Boots embroidered with crosses and wings. Boots zebra-striped in violet or shining with green crocodile. Boots with gold, 50-peso coins embedded in the instep.
These gleaming boots are the hope of the Rodriguez family. For 11 years, three generations have sold them every weekend at Bellwood Flea Market. It's about getting the family to a better place, says grandfather Jose Luz Rodriguez, who came to the United States from Mexico decades ago to work in a concrete factory in Petersburg. It's about a better future for his twin grandsons. Has it worked?
"Basta," he says. Enough.
The boots are made by hand in León, Guanajuato, Mexico, and bought on consignment from the manufacturer. The faster the family can sell them, the more money it earns. "La mas cara es la de pitón," Gloria Rodriguez says, translated: The most expensive are python. Others are made from deer hides or alligator. The soles are smooth, compacted leather, never plastic. Long, pointed toes are for dancing; square toes are for work. They cost $200, but in a store they might go for $450, she says. "Es lo mejor de la pulga" — they're the best at the flea market.
Other vendors might disagree, but that doesn't matter. Succeeding at Bellwood is all about staking your claim and showing up. "Todos los fines de semana," Rodriguez says. Every weekend. "Haga frío, haga calor, aquí estamos," she says: In the cold, in the heat, they're here.
The Bellwood Flea Market
Today's a hot one, even at 9 a.m. The smell of leather rises from the rows of boots up to the green tarp that shades the Rodriguez family's stand. Drifting through the market are the smells of sweat, sun-wilted produce, a smashed melon rotting in the sun.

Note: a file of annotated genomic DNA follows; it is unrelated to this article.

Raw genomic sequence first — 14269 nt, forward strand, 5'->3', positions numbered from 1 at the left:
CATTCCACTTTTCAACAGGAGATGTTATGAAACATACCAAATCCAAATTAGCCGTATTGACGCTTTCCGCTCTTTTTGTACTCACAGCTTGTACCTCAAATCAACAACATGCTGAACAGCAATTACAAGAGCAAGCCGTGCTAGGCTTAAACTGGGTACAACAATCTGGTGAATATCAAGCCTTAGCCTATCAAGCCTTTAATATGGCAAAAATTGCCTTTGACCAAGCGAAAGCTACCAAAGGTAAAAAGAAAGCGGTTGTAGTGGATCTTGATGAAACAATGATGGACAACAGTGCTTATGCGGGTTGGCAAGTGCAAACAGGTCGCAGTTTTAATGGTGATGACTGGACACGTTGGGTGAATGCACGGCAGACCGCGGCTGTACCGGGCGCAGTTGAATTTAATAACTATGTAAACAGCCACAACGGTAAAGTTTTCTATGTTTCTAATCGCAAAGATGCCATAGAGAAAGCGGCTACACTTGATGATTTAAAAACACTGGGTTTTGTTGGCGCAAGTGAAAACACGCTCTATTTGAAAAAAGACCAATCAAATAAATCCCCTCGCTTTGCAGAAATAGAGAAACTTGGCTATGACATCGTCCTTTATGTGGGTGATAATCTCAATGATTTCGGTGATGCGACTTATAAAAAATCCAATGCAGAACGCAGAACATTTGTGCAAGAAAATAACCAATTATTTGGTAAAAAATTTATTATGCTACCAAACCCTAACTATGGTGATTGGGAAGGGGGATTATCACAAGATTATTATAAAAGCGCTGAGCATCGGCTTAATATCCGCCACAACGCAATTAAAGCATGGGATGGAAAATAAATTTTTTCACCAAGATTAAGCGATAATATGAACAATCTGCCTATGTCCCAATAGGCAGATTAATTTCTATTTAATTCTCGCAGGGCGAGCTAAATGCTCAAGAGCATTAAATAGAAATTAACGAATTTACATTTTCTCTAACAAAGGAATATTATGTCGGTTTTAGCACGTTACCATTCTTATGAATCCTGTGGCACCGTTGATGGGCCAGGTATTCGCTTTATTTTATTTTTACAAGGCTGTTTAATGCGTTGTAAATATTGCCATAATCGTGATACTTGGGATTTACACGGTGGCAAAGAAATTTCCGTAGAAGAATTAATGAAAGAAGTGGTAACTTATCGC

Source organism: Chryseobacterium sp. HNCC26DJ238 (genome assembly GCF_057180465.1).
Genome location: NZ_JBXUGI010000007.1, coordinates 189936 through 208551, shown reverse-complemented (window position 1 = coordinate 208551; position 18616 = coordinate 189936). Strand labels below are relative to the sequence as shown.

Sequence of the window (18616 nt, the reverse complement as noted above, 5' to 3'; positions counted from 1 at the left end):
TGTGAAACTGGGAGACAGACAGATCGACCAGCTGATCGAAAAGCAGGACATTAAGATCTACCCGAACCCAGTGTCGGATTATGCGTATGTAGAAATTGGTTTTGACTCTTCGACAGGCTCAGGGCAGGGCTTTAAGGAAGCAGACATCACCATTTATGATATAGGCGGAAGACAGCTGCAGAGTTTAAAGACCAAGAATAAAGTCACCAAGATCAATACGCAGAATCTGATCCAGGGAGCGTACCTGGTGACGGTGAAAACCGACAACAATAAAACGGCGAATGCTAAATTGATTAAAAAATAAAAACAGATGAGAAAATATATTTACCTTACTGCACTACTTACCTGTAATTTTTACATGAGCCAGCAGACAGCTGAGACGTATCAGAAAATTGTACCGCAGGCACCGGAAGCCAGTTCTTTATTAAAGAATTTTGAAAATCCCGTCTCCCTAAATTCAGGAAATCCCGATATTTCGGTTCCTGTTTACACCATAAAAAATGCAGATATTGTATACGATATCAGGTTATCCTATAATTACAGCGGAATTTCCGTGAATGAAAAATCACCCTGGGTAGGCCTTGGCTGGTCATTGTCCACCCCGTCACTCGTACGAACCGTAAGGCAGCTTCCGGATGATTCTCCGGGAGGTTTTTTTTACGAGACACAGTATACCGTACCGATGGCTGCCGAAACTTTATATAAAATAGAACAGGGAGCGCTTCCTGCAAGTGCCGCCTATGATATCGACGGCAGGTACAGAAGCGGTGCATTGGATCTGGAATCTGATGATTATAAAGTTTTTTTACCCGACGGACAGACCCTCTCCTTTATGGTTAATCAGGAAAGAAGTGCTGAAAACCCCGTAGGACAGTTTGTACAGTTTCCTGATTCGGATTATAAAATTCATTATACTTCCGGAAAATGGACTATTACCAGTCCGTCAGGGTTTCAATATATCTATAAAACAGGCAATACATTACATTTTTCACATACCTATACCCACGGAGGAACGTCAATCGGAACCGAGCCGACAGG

The patch of cracked asphalt that Bellwood occupies at Jefferson Davis Highway and Willis Road once was a drive-in movie theater. In 1970, it became a flea market as well. By 1986, the theater had closed and the whole property was dedicated to the weekend market.
Every Saturday and Sunday, Bellwood opens at 5:30 a.m. The market doesn't close until late in the afternoon, whenever the last customers leave. For years, the market's main stock was secondhand: rows of red lawnmowers, Elvis plates, Fisher-Price toys, power tools, pocketknives and other treasures.
But within the last 10 years or so, the Hispanic vendors began to show up, some selling junk and others new items. They — and their goods — come from all over: Mexico, Guatemala, Nicaragua, El Salvador, Colombia. Bellwood, especially on Sundays, has become a destination for Hispanic Richmonders looking for specialty produce, stylish clothes or simply a good deal. They call it "La Pulga" — the Flea.
It's been the biggest change the market has seen in recent years, says Belinda Riddle, the market's co-manager. "We really enjoy them," she says of the Hispanic vendors — "and they pay their bills, and they're good customers."
Bellwood mainstay Billy Norwood, 80, has observed the changes from his table near the front. The market, once all the same, now is "everything," he says. "Which is great."
Norwood sells hardware: fishing sinkers, drill bits and doodads in plastic bins with neatly lettered signs. He's been selling at Bellwood "too long. About 40 years now. Just here in the same spot." He just stopped by one day, and "it got me," he says. "The bug got me."
No one's getting rich at Bellwood.